Tuesday, 26 May 2020


Bittersweet Inter-Pacific Spearfishing Championships for Mercury Bay locals

Bittersweet Inter-Pacific Spearfishing Championships for Mercury Bay locals

The New Zealand men and women’s spearfishing teams are back from the Tahitian island of Raiatea where they participated in the Inter-Pacific Spearfishing Championships during April. Manager of the men’s team, Herb Herbert and team members Callum Relph and Rowan Virbickas live in Mercury Bay. Another team member, Todd Herbert grew up in Mercury Bay, but is now serving an electrician apprenticeship in Queenstown.
The team suffered a setback their very first day in Tahiti with Rowan injuring his leg to such an extent that he wasn’t able to participate in the competition. Kolt Johnston from Auckland was flown in and was a worthy substitute, helping the team to come third overall, behind Tahiti and New Caledonia. The women’s team came second, behind Tahiti.
In the men’s competition each team consisted of two pairs diving together. Callum dived with Todd. Kolt dived with the other team member, Jackson Shields from Auckland.
The team’s schedule was very full while in Tahiti. That is not including Rowan who had to spend most of the time in his room with his leg in the air. “We used the first week and a half to scout the four zones around Raiatea set aside for the competition,” said Callum. “We were going to dive in only two zones, but didn’t know which two. We dived for nine out of our first twelve days for more than eight hours every day. At the end of each day of diving, we would shoot a few fish for dinner. The chef of the resort we stayed in was unbelievable - every night we would give him the fish we shot and night after night he cooked it in this amazing variety of ways.”
The competition itself was a big event on Raiatea, not a traditional tourist destination. The opening ceremony was attended by Tahiti’s Minister of Sport and the local Mayor. It was broadcasted on local television. “All the local people were really excited to have an international event on their island,” said Callum. “I was amazed at how popular New Zealand is among the locals. They support the All Blacks and just wanted to know what they had to do to get hold of one of the New Zealand hats and t-shirts we took with us.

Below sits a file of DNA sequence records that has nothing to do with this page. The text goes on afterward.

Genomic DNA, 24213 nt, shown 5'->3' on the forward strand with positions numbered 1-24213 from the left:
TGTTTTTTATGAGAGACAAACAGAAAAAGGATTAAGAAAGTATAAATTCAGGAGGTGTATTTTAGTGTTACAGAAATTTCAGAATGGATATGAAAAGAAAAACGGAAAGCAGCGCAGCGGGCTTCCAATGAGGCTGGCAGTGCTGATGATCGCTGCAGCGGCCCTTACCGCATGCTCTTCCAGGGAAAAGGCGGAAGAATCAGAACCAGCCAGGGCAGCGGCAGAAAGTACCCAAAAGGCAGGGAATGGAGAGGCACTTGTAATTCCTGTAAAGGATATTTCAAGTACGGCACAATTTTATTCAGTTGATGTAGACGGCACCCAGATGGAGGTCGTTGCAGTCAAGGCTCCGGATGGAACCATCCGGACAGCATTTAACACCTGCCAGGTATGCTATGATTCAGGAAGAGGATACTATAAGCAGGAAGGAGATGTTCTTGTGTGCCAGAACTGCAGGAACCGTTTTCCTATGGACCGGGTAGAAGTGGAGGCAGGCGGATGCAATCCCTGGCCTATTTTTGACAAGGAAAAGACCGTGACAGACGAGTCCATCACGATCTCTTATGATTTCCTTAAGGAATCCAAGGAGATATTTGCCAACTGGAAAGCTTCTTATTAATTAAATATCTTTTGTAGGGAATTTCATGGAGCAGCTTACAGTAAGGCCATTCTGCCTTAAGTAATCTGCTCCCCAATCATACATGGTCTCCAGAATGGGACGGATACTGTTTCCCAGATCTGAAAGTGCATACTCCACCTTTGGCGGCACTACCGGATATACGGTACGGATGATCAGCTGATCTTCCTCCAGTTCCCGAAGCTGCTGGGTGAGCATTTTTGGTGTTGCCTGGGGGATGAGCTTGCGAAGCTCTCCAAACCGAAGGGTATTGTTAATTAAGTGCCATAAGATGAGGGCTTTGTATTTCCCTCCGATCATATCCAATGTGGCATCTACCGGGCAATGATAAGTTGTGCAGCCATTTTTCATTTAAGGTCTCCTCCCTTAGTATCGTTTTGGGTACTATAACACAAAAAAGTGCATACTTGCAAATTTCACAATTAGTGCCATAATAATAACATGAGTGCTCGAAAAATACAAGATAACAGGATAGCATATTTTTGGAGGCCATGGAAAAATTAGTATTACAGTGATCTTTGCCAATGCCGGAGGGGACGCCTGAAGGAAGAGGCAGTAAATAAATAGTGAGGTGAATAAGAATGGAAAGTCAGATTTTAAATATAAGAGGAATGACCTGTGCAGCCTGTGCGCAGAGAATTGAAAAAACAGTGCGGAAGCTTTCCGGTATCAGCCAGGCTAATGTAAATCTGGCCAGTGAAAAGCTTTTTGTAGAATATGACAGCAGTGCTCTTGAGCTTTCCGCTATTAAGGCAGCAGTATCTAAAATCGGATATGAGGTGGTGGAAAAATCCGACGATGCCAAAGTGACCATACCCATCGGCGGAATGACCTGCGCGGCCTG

“The competition itself was held over two days, with six hours of diving every day. Todd and I had a very good first day, after which our men’s team was second. Kolt and Jackson had a good second day, but it wasn’t good enough to prevent the New Caledonians from taking second spot. We beat the Aussies, though.”
Asking Callum what the difference is between spearfishing in New Zealand waters and the tropics, he said, “Depth first and foremost. We free-dived every day to about 35m. In New Zealand, we normally would go to 15m. The water is also much warmer, the visibility is much better, in fact the water is crystal clear, and there’s a much bigger variety of fish.”
Asking Rowan if he’s injury would put him off competing again, he said, “Look, I was like someone who was given a really, really bad Christmas gift. But all it did was to motivate me to get back out there and try to represent New Zealand again. 
We’ve heard next year’s championships may be in New Caledonia. I suspect it’s going to be tougher to make the team with more divers trying out, but I’m going to give it everything I have.”
To which Callum added, “Count me in too.”


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